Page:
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Sluggers have short window in ALCS
Verlander stomped to the mound Thursday in Oakland, before a hostile and delirious crowd, and delivered the finest performance of his postseason career: nine innings, zero runs, 11 strikeouts. He rescued a beleaguered bullpen, threw his first playoff complete game, and secured a series victory for the Tigers that seemed so unlikely after the A’s won two straight.
One day later, Sabathia accomplished something no one thought possible: He changed the conversation away from Alex Rodriguez’s benching. The big lefty nearly matched Verlander pitch for pitch. He also went nine. He also surrendered only four hits. He gave up a run, but it hardly mattered in the end. The Yankees eliminated the Orioles, 3-1.
Now the Tigers and Yankees will play for the American League pennant, beginning Saturday night in the Bronx. The temptation is there to portray the ALCS as a confrontation between the current generation’s most decorated right- and left-handed starters. There are two problems with that: One is they may never directly oppose one another. The other is Verlander won’t pitch until Game 3, and Sabathia may need to wait until Game 4 unless Yankees manager Joe Girardi pitches him on short rest.
So the hitters — on both teams — can swing away in the Bronx for a couple days until Verlander and Sabathia begin to exert their influence after the series shifts to Detroit. It’s hard to imagine we’ll see an offensive explosion at all, particularly with cold weather in the two cities, but Games 1 and 2 could offer the lineups a chance to strike back.
Neither team performed particularly well offensively in the Division Series. The Tigers averaged 3.4 runs per game, the Yankees 3.2. But each lineup exhibited hopeful signs in its first-round finale. Detroit scored more runs in Game 5 (six) than it had in the previous two combined, with Miguel Cabrera, Prince Fielder and Delmon Young all driving in a run. Curtis Granderson, who led the Yankees with 43 home runs this year, had by far his best night of this postseason in Game 5, going 2 for 3 with a cathartic shot into the second deck.
Still, Granderson envisions another low-scoring round in the ALCS. After all, the Tigers held their first-round opponent to a .194 batting average; the Yankees were even stingier at .187. “Great pitching staffs on both sides — deep bullpens, great closers,” Granderson observed. “The offenses can be potent, but the pitching staffs are (rolling). It’s going to be hard to score.”
The Yankees outscored the Tigers during last year’s AL Division Series, 28-17, but were eliminated when Detroit won the decisive Game 5 at Yankee Stadium. The casts have changed slightly since. The Tigers have a better rotation — Anibal Sanchez in, Rick Porcello out — but closer Jose Valverde is not the same pitcher he was in 2011. For that matter, the same is true of setup man Joaquin Benoit and left-hander Phil Coke, and the weakened bullpen could spell doom at Yankee Stadium. But Detroit’s lineup is more imposing than it was last October, with a vastly improved Austin Jackson leading off, Fielder batting cleanup and more athleticism overall (thanks to outfielders Quintin Berry and Avisail Garcia).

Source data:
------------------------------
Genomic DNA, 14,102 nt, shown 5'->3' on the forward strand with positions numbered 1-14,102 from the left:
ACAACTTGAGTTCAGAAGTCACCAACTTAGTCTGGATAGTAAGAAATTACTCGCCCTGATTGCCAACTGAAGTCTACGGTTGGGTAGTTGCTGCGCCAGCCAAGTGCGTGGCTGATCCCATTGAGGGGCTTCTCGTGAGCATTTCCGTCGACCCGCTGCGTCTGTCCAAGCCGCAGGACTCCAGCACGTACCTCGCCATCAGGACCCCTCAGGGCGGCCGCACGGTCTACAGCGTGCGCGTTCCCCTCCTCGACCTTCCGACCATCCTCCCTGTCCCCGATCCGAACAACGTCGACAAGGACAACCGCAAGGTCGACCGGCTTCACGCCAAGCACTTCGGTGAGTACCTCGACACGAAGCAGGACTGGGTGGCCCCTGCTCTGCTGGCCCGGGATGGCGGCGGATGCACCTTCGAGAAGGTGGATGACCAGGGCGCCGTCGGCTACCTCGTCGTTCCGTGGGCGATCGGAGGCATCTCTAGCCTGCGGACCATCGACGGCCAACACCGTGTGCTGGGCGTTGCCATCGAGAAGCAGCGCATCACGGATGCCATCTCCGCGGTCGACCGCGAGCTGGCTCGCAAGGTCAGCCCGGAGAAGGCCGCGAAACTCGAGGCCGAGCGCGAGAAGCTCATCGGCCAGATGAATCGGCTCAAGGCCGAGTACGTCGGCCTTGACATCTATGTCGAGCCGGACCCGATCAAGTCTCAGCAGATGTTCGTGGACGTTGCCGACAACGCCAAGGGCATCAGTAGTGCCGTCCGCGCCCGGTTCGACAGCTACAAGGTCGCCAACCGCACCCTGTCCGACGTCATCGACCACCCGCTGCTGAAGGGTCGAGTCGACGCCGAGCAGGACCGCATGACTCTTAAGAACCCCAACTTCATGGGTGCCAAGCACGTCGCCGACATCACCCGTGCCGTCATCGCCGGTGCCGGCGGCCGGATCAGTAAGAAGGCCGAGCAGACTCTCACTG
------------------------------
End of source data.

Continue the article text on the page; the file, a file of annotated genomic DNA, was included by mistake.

Sabathia is the lone holdover from the Yankees’ 2011 playoff rotation. That’s a good thing. Even as he suffers from late-season fatigue, Hiroki Kuroda is an upgrade over A.J. Burnett and two pitchers (Freddy Garcia and Ivan Nova) who were left off this year’s ALDS roster. Phil Hughes put together a very encouraging outing against the Orioles, and ol’ reliable Andy Pettitte will start Game 1 against Detroit.
Of course, fans of both teams should brace themselves for the steady drumbeat of Alex Rodriguez bulletins. (Please accept our apologies in advance. The media fascination with A-Rod’s decline is approaching Tebowian levels.) Objectively speaking, it’s quite apparent what is happening here: Rodriguez isn’t hitting right-handed pitching, so Girardi is exercising his right to use new folk hero Raul Ibañez and Eric Chavez in place of him, as happened Friday.
“People love to get on Alex, but he’s been nothing but a great teammate to me and everybody in here,” Yankees first baseman Mark Teixeira said. “We love to be able to pick him up, because he’s picked us up plenty. For those who don’t remember the ’09 World Series and that whole playoff run, if it wasn’t for him we don’t win that World Series. He picked us up then. We picked him up this series. I think next series he’s going to do great.”
The Yankees have one disadvantage entering the ALCS. They will (weather permitting) play five games in five days — the last three against Baltimore, the first two with Detroit. Unless Girardi wants to send out Kuroda on short rest, which is highly doubtful, the Yankees must choose a Game 2 starter who wasn’t part of the ALDS rotation. Options include David Phelps, Derek Lowe and Nova, with an announcement expected Saturday.
The Tigers had their own scheduling twist: They arrived home Friday morning from Oakland but didn’t learn their next stop until after the Yankees-Orioles game went final. (If Baltimore had won, Detroit would have hosted Game 1.) So Tigers officials and players watched the Yankees’ Game 5 victory on their own and then gathered for the late-night flight to New York. Not a terribly arduous itinerary, but it was uncommon for a major-league team.
For all the discussion devoted to uncontrollable elements at this time of year — travel, scheduling, weather — the Yankees and Tigers are so professional that such ancillary concerns won’t be a factor. (The poor Washington Nationals would love to have an inconvenient game or oddly timed flight in their immediate future.) Last year’s best-of-five between the Yankees and Tigers was a thriller. Two more games should make this even better.